One of the advantages of a fellow like Buffett, whom I've worked with all these years, is that he automatically thinks in terms of decision trees and the elementary math of permutations and combinations...."

Have at!
Alex, when I get a straight answer to the question I posted in


then I'll bother responding to your posts.

"Yes" or "no" would suffice.
Alex Hutton said…
Well, I was trying to be nice about
how poorly formed the question was.

The answer is obviously yes, but you're using loaded terms in "opinions", which I object to. It's like your interpretation of what you thought Munger was stating.

Anyhow, I'll buy some drinks once I'm in NoVA and we can talk about (hopefully) how violent our agreement is.
Anonymous said…
The whole article is not about information security, but about 'securities', as in: 'stocks'... Are you not seeing that?
Anonymous, I got one of the only "A" grades in my Economics of Corporate Finance and Financial Markets in 1995. I am well aware what "securities" means.
Alex Hutton said…
Also, the answer could be "no" that prior estimates are not actually subjective, but uncertain.

Depends on perspective and your understanding of statistics. Thus the blog jokes.
Jack said…
Unknown said…
OK, I'll bite. :-)

I read Mr Munger's comments, they speak volumes. What I find rather amusing is just how much what he said applies to things so dear to those that like to attack their idea of risk management (which often enough isn't really what risk management is to others).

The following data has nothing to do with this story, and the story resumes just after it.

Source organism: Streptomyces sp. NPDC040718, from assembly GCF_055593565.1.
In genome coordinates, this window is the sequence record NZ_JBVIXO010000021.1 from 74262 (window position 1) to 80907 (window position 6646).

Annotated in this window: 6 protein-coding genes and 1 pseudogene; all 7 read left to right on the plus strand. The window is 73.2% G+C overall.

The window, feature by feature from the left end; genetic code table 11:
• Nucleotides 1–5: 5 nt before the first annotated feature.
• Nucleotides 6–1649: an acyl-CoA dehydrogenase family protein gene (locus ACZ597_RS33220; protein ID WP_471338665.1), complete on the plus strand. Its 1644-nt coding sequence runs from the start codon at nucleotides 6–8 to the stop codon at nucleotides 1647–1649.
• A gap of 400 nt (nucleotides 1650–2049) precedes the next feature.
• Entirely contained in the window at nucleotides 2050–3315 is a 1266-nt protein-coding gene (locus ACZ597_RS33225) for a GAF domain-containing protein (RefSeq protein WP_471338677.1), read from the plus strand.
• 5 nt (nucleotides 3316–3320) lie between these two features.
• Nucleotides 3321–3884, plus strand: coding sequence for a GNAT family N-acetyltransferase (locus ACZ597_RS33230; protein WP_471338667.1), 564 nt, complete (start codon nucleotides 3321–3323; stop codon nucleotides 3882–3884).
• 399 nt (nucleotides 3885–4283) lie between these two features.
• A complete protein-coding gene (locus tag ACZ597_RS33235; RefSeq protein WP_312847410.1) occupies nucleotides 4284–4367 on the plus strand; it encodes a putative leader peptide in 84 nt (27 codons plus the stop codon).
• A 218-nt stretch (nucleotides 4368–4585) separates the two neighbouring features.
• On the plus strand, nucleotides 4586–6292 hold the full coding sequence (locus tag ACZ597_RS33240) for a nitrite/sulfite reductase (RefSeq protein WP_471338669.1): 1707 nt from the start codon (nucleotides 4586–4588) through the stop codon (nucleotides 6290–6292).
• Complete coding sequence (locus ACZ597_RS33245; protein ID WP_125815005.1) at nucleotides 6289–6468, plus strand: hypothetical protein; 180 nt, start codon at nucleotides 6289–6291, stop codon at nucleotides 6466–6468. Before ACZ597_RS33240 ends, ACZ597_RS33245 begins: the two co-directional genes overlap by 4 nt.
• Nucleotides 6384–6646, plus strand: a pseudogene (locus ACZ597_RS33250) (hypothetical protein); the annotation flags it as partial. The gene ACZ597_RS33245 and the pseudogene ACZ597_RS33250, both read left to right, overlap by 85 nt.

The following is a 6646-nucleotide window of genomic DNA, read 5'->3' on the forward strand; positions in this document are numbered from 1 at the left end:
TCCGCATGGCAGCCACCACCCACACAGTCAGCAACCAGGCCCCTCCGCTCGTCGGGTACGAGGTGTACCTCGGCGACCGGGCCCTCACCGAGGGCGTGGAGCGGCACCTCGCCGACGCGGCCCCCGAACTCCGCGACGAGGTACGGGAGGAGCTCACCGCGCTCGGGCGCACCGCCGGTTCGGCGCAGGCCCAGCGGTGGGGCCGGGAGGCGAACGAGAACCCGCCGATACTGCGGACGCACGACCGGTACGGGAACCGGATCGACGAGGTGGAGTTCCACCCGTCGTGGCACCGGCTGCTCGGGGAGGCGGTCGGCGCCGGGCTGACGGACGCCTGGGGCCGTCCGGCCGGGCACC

Let's replace Mr Munger's "a man with a spreadsheet" with "a man with logs of his network monitoring device" and you get the same result. Both are prone to black swans, both will swear black and blue just prior to the unexpected event that their model is "just perfect, thank you very much" and both will try to put down any opposing view as "wishful thinking" and "imprecise".

Be open to critical thinking, not criticise others' thinking.
The difference between a "man with a spreadsheet" and a man monitoring his network is that the man with the spreadsheet thinks he knows what is happening, but the man with monitoring knows what is happening.
Jon Robinson said…
But the man with the monitoring logs does not know what will happen in the future. He therefore must guess (yes, estimate) using past data and a model to interpret it. I'm sure you make such estimations when deciding how much insurance to buy, how much money to invest and where, etc. Why do you categorically reject risk assessment? It seems to be woven into how humans deal with reality. FAIR is an attempt to make these types of decisions more rational and accurate.
"Sigh." Please take a look at the posts about FAIR and risk assessment I've already written. I don't feel like summarizing several years of blogging.